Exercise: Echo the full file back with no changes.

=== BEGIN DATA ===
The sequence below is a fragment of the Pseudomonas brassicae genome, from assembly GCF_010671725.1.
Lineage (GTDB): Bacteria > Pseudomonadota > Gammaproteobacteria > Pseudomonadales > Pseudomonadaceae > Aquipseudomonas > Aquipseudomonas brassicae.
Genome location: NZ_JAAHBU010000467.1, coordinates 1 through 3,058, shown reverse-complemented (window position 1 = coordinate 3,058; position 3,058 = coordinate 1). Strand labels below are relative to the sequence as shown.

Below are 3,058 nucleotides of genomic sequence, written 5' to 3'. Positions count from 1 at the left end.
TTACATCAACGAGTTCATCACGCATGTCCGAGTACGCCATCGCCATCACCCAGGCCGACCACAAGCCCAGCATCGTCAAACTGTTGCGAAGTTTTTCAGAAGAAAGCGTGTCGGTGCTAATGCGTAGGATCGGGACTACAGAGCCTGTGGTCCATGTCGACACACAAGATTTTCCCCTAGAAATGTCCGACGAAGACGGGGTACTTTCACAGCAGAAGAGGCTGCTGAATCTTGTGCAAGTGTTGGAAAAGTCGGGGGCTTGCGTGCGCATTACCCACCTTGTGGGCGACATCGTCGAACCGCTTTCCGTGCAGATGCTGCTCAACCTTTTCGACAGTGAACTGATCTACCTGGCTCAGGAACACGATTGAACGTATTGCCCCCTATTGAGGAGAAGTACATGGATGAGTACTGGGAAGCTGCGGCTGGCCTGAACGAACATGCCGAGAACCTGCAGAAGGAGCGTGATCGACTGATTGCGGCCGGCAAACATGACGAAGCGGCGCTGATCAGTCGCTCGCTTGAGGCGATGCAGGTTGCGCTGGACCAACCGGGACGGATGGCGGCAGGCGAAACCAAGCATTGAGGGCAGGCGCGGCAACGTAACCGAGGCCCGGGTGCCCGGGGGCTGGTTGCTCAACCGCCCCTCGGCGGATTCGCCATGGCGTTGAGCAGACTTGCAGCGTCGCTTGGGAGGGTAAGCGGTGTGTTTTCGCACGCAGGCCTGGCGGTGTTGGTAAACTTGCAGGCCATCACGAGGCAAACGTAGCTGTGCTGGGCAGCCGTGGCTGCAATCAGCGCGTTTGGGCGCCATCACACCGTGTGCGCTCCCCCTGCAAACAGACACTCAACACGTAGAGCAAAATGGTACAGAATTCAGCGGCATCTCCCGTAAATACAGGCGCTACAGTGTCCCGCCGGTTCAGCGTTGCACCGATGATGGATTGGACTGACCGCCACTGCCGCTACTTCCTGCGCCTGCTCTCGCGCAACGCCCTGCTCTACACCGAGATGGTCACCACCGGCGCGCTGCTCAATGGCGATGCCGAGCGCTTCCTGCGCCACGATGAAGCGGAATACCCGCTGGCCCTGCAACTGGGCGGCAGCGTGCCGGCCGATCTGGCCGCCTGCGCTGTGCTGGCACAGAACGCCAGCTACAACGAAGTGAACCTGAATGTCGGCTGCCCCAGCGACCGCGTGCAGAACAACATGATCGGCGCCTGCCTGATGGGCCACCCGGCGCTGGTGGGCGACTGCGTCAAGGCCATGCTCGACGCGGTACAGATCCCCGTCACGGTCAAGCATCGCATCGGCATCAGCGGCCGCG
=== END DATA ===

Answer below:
The sequence below is a fragment of the Pseudomonas brassicae genome, from assembly GCF_010671725.1.
Lineage (GTDB): Bacteria > Pseudomonadota > Gammaproteobacteria > Pseudomonadales > Pseudomonadaceae > Aquipseudomonas > Aquipseudomonas brassicae.
Genome location: NZ_JAAHBU010000467.1, coordinates 1 through 3,058, shown reverse-complemented (window position 1 = coordinate 3,058; position 3,058 = coordinate 1). Strand labels below are relative to the sequence as shown.

Below are 3,058 nucleotides of genomic sequence, written 5' to 3'. Positions count from 1 at the left end.
TTACATCAACGAGTTCATCACGCATGTCCGAGTACGCCATCGCCATCACCCAGGCCGACCACAAGCCCAGCATCGTCAAACTGTTGCGAAGTTTTTCAGAAGAAAGCGTGTCGGTGCTAATGCGTAGGATCGGGACTACAGAGCCTGTGGTCCATGTCGACACACAAGATTTTCCCCTAGAAATGTCCGACGAAGACGGGGTACTTTCACAGCAGAAGAGGCTGCTGAATCTTGTGCAAGTGTTGGAAAAGTCGGGGGCTTGCGTGCGCATTACCCACCTTGTGGGCGACATCGTCGAACCGCTTTCCGTGCAGATGCTGCTCAACCTTTTCGACAGTGAACTGATCTACCTGGCTCAGGAACACGATTGAACGTATTGCCCCCTATTGAGGAGAAGTACATGGATGAGTACTGGGAAGCTGCGGCTGGCCTGAACGAACATGCCGAGAACCTGCAGAAGGAGCGTGATCGACTGATTGCGGCCGGCAAACATGACGAAGCGGCGCTGATCAGTCGCTCGCTTGAGGCGATGCAGGTTGCGCTGGACCAACCGGGACGGATGGCGGCAGGCGAAACCAAGCATTGAGGGCAGGCGCGGCAACGTAACCGAGGCCCGGGTGCCCGGGGGCTGGTTGCTCAACCGCCCCTCGGCGGATTCGCCATGGCGTTGAGCAGACTTGCAGCGTCGCTTGGGAGGGTAAGCGGTGTGTTTTCGCACGCAGGCCTGGCGGTGTTGGTAAACTTGCAGGCCATCACGAGGCAAACGTAGCTGTGCTGGGCAGCCGTGGCTGCAATCAGCGCGTTTGGGCGCCATCACACCGTGTGCGCTCCCCCTGCAAACAGACACTCAACACGTAGAGCAAAATGGTACAGAATTCAGCGGCATCTCCCGTAAATACAGGCGCTACAGTGTCCCGCCGGTTCAGCGTTGCACCGATGATGGATTGGACTGACCGCCACTGCCGCTACTTCCTGCGCCTGCTCTCGCGCAACGCCCTGCTCTACACCGAGATGGTCACCACCGGCGCGCTGCTCAATGGCGATGCCGAGCGCTTCCTGCGCCACGATGAAGCGGAATACCCGCTGGCCCTGCAACTGGGCGGCAGCGTGCCGGCCGATCTGGCCGCCTGCGCTGTGCTGGCACAGAACGCCAGCTACAACGAAGTGAACCTGAATGTCGGCTGCCCCAGCGACCGCGTGCAGAACAACATGATCGGCGCCTGCCTGATGGGCCACCCGGCGCTGGTGGGCGACTGCGTCAAGGCCATGCTCGACGCGGTACAGATCCCCGTCACGGTCAAGCATCGCATCGGCATCAGCGGCCGCG